Mr. Wieczorek is a bit of a curmudgeon, which does elevate him in my opinion, but I would tell you he values things that are necessary. Art is not necessary. Mr. Wieczorek also feels the collusion with London is bad and that drugs, rock, and sex education are to blame for many of society’s problems. It’s hard to argue with him there.

  4. chris 2018-10-19 10:33

    Wieczorek likely cribbed that from Lyndon Larouche’s insane mutterings on art, same source as the rest of his platform points.

  5. Donald Pay 2018-10-19 10:44

    Grudz: “Art is not necessary.”

    Humans evolved to be creative, to use that creativity to develop hunting and gathering strategies, to tell stories, develop oral history and cave paintings. The earliest written languages were pictographic and derived from art. Art made us human, and continues to do so. Those who think art is not necessary are not human.

  6. mike from iowa 2018-10-19 11:01

    I like ” Flower Duet” by Delibes and that is classical music. Context doesn’t hurt.

    People who don’t think we need art are depraved individuals and likely to the right of Attila the Hun.

  7. Cory Allen Heidelberger Post author | 2018-10-19 21:41

    Porter—funny the things that will stand out in this ongoing opus. I’m glad you liked it!

  8. Cory Allen Heidelberger Post author | 2018-10-19 21:47

    Grudz: “Art is not necessary.”

    Universe: “Humanity is not necessary.”

    Not one beautiful thing any of us has ever created is necessary.

    Yet life without beauty is mere existence.

    We choose to do more than exist.

  9. Cory Allen Heidelberger Post author | 2018-10-19 21:51

    Debbo gets me thinking that, strangely, for an outsider and rebel, Wieczorek takes an elitist stance on art that is unacceptable as a basis for public support of arts. If the public is to support creativity, that support cannot be funneled solely toward the preferred genres of any single elected official.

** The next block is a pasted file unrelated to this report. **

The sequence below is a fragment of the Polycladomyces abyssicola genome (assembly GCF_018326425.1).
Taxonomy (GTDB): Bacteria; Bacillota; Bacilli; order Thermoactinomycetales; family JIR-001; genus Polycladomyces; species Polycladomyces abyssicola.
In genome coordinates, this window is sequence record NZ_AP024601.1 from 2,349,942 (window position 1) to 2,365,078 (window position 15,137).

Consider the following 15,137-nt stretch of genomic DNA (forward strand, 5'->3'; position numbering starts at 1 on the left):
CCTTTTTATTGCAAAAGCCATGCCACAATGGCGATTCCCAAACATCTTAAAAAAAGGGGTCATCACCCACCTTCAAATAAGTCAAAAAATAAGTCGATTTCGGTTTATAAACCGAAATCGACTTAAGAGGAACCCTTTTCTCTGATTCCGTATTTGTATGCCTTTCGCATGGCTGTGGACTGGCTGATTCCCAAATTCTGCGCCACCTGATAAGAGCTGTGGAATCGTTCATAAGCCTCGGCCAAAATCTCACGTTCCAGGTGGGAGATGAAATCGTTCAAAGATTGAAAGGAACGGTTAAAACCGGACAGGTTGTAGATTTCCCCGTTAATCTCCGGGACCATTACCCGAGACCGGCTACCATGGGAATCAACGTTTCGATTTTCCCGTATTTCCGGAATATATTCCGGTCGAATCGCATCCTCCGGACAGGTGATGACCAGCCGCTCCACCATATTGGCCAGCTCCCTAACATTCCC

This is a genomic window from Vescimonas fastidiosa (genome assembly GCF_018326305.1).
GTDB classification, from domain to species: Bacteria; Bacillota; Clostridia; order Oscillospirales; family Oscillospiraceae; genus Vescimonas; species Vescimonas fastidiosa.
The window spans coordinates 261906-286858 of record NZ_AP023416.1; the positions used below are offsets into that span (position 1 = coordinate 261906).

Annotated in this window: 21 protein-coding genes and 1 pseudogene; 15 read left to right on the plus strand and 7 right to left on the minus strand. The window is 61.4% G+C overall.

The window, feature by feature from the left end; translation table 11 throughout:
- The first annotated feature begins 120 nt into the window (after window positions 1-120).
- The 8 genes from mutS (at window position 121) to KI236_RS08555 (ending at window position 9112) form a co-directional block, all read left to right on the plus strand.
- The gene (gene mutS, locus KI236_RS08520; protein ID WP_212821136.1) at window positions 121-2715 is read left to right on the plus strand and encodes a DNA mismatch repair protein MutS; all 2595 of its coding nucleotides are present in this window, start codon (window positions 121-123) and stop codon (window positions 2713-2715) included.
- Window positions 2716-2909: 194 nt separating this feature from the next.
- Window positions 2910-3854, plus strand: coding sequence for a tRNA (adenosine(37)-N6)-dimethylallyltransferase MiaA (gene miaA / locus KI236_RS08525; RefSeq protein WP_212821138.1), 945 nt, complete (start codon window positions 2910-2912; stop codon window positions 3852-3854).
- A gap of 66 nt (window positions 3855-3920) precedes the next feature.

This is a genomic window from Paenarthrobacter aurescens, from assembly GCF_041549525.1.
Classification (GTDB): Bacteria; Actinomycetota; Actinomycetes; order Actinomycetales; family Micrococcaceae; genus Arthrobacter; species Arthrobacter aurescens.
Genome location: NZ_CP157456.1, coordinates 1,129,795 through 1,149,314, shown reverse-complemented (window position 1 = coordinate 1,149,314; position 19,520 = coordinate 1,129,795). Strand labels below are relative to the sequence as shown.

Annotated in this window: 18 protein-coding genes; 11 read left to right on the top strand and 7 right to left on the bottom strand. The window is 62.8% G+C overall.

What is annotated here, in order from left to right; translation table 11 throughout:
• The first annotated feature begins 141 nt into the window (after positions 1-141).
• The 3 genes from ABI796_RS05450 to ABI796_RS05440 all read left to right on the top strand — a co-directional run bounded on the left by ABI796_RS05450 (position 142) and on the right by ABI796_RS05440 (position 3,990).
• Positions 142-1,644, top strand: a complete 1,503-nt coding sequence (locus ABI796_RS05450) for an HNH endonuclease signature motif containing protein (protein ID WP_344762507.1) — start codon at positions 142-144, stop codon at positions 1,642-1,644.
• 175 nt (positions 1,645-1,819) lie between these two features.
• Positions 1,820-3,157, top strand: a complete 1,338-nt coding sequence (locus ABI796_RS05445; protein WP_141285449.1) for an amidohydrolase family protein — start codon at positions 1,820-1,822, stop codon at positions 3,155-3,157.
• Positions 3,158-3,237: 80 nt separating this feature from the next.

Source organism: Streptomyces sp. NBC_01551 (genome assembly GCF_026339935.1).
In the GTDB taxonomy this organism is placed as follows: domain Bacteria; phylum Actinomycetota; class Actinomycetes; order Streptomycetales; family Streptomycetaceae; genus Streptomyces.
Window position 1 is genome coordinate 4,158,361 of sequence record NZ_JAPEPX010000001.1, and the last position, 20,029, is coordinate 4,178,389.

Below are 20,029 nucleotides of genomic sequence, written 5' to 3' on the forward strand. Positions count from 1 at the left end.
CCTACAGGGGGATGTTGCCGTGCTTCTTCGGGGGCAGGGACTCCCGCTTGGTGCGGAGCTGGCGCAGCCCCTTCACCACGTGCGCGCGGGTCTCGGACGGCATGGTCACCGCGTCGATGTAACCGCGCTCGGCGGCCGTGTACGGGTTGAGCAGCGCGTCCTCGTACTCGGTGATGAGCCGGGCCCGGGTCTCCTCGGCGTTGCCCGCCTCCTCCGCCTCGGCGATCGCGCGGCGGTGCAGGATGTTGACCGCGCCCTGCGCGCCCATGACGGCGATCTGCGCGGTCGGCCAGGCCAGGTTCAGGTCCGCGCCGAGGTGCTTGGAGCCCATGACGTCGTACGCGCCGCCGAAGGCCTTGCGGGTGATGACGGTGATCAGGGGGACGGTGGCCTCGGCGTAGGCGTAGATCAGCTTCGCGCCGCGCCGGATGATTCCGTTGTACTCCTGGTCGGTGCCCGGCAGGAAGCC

10. Cory Allen Heidelberger Post author | 2018-10-19 21:52

    David, the unifying theme behind Al’s votes appears to be personal gain and political self-preservation.

  11. Cory Allen Heidelberger Post author | 2018-10-19 21:57

    Says LaRouche: “Classical musical composition serves as a hallowed spiritual retreat from confusion, into the domain of the most concentrated sense of truth and beauty, from which we reemerge always strengthened in our powers to exert that quality of creative reason by means of which Genesis 1:26-30 sets mankind apart from all other creatures in this universe. Thus, virtually all truly great scientists must rely upon such music, that their moral character might be more fully developed in keeping with their vocation.”

    LaRouche delves too far into the mystical here, which is unnecessary to establish the fact that classical music is indeed beautiful.

    But The Tragically Hip are great, too.

  12. Cory Allen Heidelberger Post author | 2018-10-19 21:58

    Notice that LaRouche appears to agree with Mike and Donald that art is necessary to make us human.

  13. Debbo 2018-10-19 23:37

    As others have been saying, in many different ways, arts can soothe a troubled soul. (Yeah, I made that all up myself.😉)

    I have not been a fan of rap music, nor hip hop in general. Then Kendrick Lamar won a Pulitzer for music and I felt that I owed it to myself to see what he is about. Online I found the lyrics to his album, “Damn.”